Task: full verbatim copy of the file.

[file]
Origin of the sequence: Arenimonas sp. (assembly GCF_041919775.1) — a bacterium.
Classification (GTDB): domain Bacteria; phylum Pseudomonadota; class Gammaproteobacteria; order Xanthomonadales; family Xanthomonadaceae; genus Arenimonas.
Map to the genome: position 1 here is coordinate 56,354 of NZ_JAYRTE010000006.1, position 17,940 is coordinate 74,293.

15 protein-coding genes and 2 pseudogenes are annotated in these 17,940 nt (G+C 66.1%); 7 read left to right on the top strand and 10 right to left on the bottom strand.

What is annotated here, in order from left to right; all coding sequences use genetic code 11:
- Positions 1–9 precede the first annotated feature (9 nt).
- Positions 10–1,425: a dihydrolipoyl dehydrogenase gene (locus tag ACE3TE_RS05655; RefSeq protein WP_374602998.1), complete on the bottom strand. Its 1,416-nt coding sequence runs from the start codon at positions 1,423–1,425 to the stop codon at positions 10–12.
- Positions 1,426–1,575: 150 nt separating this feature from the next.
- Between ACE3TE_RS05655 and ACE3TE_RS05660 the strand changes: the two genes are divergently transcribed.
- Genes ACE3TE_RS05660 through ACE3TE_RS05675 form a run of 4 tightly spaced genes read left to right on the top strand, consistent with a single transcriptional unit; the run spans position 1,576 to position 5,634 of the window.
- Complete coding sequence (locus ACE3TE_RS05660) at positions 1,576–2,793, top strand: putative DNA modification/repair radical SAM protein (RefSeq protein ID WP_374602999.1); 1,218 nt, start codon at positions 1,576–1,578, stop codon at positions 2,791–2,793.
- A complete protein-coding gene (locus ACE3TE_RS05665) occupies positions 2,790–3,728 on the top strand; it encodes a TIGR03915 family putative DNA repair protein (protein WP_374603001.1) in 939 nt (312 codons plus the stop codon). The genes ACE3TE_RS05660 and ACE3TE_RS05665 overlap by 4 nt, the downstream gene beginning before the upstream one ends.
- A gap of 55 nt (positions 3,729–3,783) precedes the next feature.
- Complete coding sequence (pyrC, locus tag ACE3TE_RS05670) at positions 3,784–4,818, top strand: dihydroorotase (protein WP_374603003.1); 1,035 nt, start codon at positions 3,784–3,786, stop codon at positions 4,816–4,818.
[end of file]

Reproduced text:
Origin of the sequence: Arenimonas sp. (assembly GCF_041919775.1) — a bacterium.
Classification (GTDB): domain Bacteria; phylum Pseudomonadota; class Gammaproteobacteria; order Xanthomonadales; family Xanthomonadaceae; genus Arenimonas.
Map to the genome: position 1 here is coordinate 56,354 of NZ_JAYRTE010000006.1, position 17,940 is coordinate 74,293.

15 protein-coding genes and 2 pseudogenes are annotated in these 17,940 nt (G+C 66.1%); 7 read left to right on the top strand and 10 right to left on the bottom strand.

What is annotated here, in order from left to right; all coding sequences use genetic code 11:
- Positions 1–9 precede the first annotated feature (9 nt).
- Positions 10–1,425: a dihydrolipoyl dehydrogenase gene (locus tag ACE3TE_RS05655; RefSeq protein WP_374602998.1), complete on the bottom strand. Its 1,416-nt coding sequence runs from the start codon at positions 1,423–1,425 to the stop codon at positions 10–12.
- Positions 1,426–1,575: 150 nt separating this feature from the next.
- Between ACE3TE_RS05655 and ACE3TE_RS05660 the strand changes: the two genes are divergently transcribed.
- Genes ACE3TE_RS05660 through ACE3TE_RS05675 form a run of 4 tightly spaced genes read left to right on the top strand, consistent with a single transcriptional unit; the run spans position 1,576 to position 5,634 of the window.
- Complete coding sequence (locus ACE3TE_RS05660) at positions 1,576–2,793, top strand: putative DNA modification/repair radical SAM protein (RefSeq protein ID WP_374602999.1); 1,218 nt, start codon at positions 1,576–1,578, stop codon at positions 2,791–2,793.
- A complete protein-coding gene (locus ACE3TE_RS05665) occupies positions 2,790–3,728 on the top strand; it encodes a TIGR03915 family putative DNA repair protein (protein WP_374603001.1) in 939 nt (312 codons plus the stop codon). The genes ACE3TE_RS05660 and ACE3TE_RS05665 overlap by 4 nt, the downstream gene beginning before the upstream one ends.
- A gap of 55 nt (positions 3,729–3,783) precedes the next feature.
- Complete coding sequence (pyrC, locus tag ACE3TE_RS05670) at positions 3,784–4,818, top strand: dihydroorotase (protein WP_374603003.1); 1,035 nt, start codon at positions 3,784–3,786, stop codon at positions 4,816–4,818.